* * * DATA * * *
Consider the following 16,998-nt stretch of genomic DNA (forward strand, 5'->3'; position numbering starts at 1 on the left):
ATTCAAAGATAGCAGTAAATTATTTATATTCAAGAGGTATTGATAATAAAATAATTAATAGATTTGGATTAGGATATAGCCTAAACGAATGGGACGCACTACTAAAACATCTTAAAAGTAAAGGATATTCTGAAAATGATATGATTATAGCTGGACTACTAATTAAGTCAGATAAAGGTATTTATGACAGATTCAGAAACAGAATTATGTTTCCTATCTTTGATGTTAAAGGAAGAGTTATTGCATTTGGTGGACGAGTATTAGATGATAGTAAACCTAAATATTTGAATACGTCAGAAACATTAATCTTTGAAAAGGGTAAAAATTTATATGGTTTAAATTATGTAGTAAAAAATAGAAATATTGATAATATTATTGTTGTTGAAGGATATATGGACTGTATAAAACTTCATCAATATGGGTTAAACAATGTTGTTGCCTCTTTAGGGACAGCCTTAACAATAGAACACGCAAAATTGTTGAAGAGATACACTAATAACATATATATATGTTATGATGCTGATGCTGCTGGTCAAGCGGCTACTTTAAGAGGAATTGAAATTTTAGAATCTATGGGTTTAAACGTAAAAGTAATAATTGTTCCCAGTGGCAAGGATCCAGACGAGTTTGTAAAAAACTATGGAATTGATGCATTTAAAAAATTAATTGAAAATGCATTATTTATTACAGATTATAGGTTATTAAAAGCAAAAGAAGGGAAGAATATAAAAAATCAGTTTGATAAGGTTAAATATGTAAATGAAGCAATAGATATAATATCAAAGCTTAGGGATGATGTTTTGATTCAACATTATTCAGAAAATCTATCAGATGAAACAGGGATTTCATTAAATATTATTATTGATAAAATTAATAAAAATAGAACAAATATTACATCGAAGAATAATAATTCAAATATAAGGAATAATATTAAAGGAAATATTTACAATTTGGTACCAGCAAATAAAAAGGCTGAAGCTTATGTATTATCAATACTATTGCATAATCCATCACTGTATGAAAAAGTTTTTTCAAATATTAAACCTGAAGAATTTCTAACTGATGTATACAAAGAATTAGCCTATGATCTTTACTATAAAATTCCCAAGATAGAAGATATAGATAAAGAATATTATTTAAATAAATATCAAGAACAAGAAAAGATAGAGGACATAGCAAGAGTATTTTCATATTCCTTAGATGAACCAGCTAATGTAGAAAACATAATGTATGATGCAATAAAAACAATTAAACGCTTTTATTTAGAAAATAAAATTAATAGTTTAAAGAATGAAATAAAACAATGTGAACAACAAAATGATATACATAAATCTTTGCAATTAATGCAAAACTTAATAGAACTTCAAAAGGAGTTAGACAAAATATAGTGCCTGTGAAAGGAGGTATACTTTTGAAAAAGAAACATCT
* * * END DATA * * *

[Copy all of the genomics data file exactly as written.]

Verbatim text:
Consider the following 16,998-nt stretch of genomic DNA (forward strand, 5'->3'; position numbering starts at 1 on the left):
ATTCAAAGATAGCAGTAAATTATTTATATTCAAGAGGTATTGATAATAAAATAATTAATAGATTTGGATTAGGATATAGCCTAAACGAATGGGACGCACTACTAAAACATCTTAAAAGTAAAGGATATTCTGAAAATGATATGATTATAGCTGGACTACTAATTAAGTCAGATAAAGGTATTTATGACAGATTCAGAAACAGAATTATGTTTCCTATCTTTGATGTTAAAGGAAGAGTTATTGCATTTGGTGGACGAGTATTAGATGATAGTAAACCTAAATATTTGAATACGTCAGAAACATTAATCTTTGAAAAGGGTAAAAATTTATATGGTTTAAATTATGTAGTAAAAAATAGAAATATTGATAATATTATTGTTGTTGAAGGATATATGGACTGTATAAAACTTCATCAATATGGGTTAAACAATGTTGTTGCCTCTTTAGGGACAGCCTTAACAATAGAACACGCAAAATTGTTGAAGAGATACACTAATAACATATATATATGTTATGATGCTGATGCTGCTGGTCAAGCGGCTACTTTAAGAGGAATTGAAATTTTAGAATCTATGGGTTTAAACGTAAAAGTAATAATTGTTCCCAGTGGCAAGGATCCAGACGAGTTTGTAAAAAACTATGGAATTGATGCATTTAAAAAATTAATTGAAAATGCATTATTTATTACAGATTATAGGTTATTAAAAGCAAAAGAAGGGAAGAATATAAAAAATCAGTTTGATAAGGTTAAATATGTAAATGAAGCAATAGATATAATATCAAAGCTTAGGGATGATGTTTTGATTCAACATTATTCAGAAAATCTATCAGATGAAACAGGGATTTCATTAAATATTATTATTGATAAAATTAATAAAAATAGAACAAATATTACATCGAAGAATAATAATTCAAATATAAGGAATAATATTAAAGGAAATATTTACAATTTGGTACCAGCAAATAAAAAGGCTGAAGCTTATGTATTATCAATACTATTGCATAATCCATCACTGTATGAAAAAGTTTTTTCAAATATTAAACCTGAAGAATTTCTAACTGATGTATACAAAGAATTAGCCTATGATCTTTACTATAAAATTCCCAAGATAGAAGATATAGATAAAGAATATTATTTAAATAAATATCAAGAACAAGAAAAGATAGAGGACATAGCAAGAGTATTTTCATATTCCTTAGATGAACCAGCTAATGTAGAAAACATAATGTATGATGCAATAAAAACAATTAAACGCTTTTATTTAGAAAATAAAATTAATAGTTTAAAGAATGAAATAAAACAATGTGAACAACAAAATGATATACATAAATCTTTGCAATTAATGCAAAACTTAATAGAACTTCAAAAGGAGTTAGACAAAATATAGTGCCTGTGAAAGGAGGTATACTTTTGAAAAAGAAACATCT